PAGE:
The lower level of main pod sits 1,135 above the ground. It contains seven stories and features an observation deck, gift shops, small movie screen and several restaurants. Other areas which are not accessible to the public include radio and television broadcast equipment.
One of the more recent additions was the glass floor. The glass floor is a large panel of high strength glass that you can walk on. If you look down while standing on it, you get the sensation of floating in the air more than 300 meters above the ground!
Josh, ever the prankster stood on the glass with the camera held over his head and took a picture than came out looking as if he was standing in mid air. I had him lay down on the glass and I took a "superman" type of photo of him flying over downtown Toronto.
It was a beautiful clear day and we were able to make maximum use of the telescopes and observation windows. We could actually see the American side of Lake Ontario from that vantage point.
After we finished with the glass floor, we rode another elevator another 100 meters further up to the Skypod observation deck. At a height of more almost half a kilometer high, the Skypod was at the time, the highest observation deck in the world. On a clear day, you can see for more than 120 miles in every direction. The Skypod even has a fully enclosed outer balcony.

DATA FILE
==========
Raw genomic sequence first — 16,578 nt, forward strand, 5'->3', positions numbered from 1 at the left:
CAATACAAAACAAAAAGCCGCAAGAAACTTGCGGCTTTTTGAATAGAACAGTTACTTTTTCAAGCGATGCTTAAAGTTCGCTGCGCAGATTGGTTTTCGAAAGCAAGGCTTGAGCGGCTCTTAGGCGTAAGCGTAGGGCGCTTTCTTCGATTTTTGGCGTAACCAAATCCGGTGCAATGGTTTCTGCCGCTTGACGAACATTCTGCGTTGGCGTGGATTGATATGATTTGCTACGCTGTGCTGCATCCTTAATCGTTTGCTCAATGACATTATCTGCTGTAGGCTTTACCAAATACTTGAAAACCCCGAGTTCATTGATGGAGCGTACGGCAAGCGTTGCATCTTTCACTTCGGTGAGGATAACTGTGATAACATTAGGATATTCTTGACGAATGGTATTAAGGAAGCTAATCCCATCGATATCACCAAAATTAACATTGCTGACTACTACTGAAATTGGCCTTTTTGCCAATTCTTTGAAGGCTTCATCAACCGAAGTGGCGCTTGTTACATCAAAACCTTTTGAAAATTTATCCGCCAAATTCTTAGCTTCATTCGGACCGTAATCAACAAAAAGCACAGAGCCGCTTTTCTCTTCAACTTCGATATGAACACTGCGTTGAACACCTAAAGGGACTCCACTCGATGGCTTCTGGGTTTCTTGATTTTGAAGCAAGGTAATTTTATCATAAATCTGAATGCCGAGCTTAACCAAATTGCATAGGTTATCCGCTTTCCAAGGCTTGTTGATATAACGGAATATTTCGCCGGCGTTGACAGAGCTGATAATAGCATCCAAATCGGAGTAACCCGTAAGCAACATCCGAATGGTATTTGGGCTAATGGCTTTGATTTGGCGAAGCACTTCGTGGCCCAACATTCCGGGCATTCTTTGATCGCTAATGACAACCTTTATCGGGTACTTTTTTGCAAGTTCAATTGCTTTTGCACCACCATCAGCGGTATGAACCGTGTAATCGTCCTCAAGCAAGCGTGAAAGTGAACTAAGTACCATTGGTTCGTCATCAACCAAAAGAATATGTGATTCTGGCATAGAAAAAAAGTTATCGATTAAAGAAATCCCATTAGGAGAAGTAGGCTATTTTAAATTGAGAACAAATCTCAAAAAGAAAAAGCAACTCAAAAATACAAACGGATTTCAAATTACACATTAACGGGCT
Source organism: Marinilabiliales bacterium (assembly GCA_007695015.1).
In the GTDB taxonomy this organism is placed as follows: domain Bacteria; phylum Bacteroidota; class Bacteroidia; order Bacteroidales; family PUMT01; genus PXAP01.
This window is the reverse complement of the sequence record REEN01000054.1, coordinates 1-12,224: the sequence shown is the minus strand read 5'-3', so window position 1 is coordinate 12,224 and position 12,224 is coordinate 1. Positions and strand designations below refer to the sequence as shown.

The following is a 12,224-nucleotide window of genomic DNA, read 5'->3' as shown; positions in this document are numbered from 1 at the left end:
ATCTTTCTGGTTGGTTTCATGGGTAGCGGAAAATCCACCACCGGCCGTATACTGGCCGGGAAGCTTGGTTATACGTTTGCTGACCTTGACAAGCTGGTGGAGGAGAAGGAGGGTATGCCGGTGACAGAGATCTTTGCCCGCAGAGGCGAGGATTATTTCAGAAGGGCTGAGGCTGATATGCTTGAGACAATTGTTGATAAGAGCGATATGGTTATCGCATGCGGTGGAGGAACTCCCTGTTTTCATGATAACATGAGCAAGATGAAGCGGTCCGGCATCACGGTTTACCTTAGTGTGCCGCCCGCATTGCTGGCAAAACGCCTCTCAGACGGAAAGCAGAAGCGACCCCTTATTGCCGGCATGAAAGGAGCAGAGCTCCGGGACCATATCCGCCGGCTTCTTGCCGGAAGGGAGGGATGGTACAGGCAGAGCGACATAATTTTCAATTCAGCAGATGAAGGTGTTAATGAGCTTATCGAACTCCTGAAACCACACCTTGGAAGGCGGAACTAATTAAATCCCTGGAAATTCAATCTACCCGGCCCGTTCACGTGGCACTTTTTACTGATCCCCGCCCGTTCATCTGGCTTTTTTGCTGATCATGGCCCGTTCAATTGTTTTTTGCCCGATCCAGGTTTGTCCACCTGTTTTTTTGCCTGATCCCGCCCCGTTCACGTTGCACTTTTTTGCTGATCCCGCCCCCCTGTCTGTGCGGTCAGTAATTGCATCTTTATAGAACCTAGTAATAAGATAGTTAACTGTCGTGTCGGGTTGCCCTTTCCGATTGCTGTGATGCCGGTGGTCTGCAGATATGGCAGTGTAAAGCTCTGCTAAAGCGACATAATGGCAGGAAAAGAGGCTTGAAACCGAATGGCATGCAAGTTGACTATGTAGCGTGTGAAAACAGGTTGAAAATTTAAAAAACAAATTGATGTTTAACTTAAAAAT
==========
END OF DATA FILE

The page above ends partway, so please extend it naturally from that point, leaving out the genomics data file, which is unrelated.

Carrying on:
"The cars on the roads look like toys from up here," Josh remarked.
"Can you imagine what they would look like from the top of the antenna spire?" I asked.
"How high is that?" Shelly asked.
"It's about 1,815 feet or 553 meters."
"I saw a show on TV about this place," Josh said. "They said that the antenna actually moves as much as six feet in any direction in the wind."
"That's so it won't snap off," Shelly said.
"That's right! Smart girl!" I commented. "The whole tower is made out of concrete and it's supposed to be able to withstand winds that are hundreds of miles per hour."
We headed back down to the main pod and stopped for lunch at the revolving 360 degree restaurant. The restaurant is a fancy dining establishment that slowly turns providing diners with an amazing view of the entire city. As with the night before, Josh proved to be the perfect gentlemen with Shelly and constantly doted on her.
Our next stop was the Brampton airport where Josh was scheduled for a flight lesson. He was ecstatic when Ken, his instructor agreed to allow Shelly to come along for the ride. She got to sit in the back seat of the Cessna 172 as Josh, with his instructor beside him, took the control and put the small aircraft through its paces. When they landed, the smile her face was priceless.
While Josh and Shelly told Debbie and Susan all about the flight, I spoke to Ken about Josh's progress.
"He's doing amazingly well. He's very instinctive.... maybe even intuitive," Ken said.
"I'm glad to hear it. I've had him up a couple of times and I was impressed."
"When does he turn 14?"
"February," I replied.
"I think he'll actually be ready to solo before then. I'll try to spend some more time on the critical points to balance everything out."
"He's had five lessons now right?" I asked.